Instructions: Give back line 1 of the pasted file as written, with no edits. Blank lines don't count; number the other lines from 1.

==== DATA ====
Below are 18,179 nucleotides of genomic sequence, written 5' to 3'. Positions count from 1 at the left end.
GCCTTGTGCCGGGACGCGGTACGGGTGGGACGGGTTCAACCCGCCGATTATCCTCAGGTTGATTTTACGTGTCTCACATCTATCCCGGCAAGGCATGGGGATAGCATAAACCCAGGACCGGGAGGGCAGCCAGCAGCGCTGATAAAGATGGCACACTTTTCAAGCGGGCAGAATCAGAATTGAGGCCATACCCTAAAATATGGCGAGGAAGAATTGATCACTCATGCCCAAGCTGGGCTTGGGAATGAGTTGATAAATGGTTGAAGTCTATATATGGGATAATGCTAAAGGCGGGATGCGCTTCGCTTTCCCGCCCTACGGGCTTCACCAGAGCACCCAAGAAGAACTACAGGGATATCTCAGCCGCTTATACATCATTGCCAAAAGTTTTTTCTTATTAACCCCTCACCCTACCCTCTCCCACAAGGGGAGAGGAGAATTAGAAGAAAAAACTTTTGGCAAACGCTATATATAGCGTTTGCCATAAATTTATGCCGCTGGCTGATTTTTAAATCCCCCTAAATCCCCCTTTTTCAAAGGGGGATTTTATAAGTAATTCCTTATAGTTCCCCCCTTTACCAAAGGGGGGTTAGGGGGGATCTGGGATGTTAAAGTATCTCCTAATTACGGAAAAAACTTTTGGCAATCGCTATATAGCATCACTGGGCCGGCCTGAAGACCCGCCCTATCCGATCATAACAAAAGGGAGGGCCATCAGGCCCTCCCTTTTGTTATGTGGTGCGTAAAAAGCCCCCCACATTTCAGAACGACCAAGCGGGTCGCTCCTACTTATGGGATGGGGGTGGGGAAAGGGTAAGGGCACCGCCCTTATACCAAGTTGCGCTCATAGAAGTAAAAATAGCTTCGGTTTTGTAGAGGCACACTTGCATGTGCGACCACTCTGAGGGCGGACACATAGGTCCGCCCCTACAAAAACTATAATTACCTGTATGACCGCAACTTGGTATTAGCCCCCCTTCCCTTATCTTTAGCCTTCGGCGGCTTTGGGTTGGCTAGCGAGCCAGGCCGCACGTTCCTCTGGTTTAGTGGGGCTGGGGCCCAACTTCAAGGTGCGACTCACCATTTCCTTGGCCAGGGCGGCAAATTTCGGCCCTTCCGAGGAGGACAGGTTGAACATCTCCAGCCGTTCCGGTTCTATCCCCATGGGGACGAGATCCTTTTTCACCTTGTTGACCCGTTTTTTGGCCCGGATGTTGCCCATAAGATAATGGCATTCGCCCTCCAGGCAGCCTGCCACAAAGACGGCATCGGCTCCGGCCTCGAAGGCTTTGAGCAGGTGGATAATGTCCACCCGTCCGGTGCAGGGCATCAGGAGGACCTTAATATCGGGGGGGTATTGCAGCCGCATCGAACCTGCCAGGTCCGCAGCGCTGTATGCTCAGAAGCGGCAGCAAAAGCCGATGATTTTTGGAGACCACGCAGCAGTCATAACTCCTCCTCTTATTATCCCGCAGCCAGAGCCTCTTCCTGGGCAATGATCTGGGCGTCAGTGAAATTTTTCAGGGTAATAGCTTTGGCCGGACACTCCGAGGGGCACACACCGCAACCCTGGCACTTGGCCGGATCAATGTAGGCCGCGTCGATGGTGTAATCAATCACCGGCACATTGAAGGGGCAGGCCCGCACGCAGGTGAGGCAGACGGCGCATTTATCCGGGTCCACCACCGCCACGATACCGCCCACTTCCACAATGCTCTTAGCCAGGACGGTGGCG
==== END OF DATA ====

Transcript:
Below are 18,179 nucleotides of genomic sequence, written 5' to 3'. Positions count from 1 at the left end.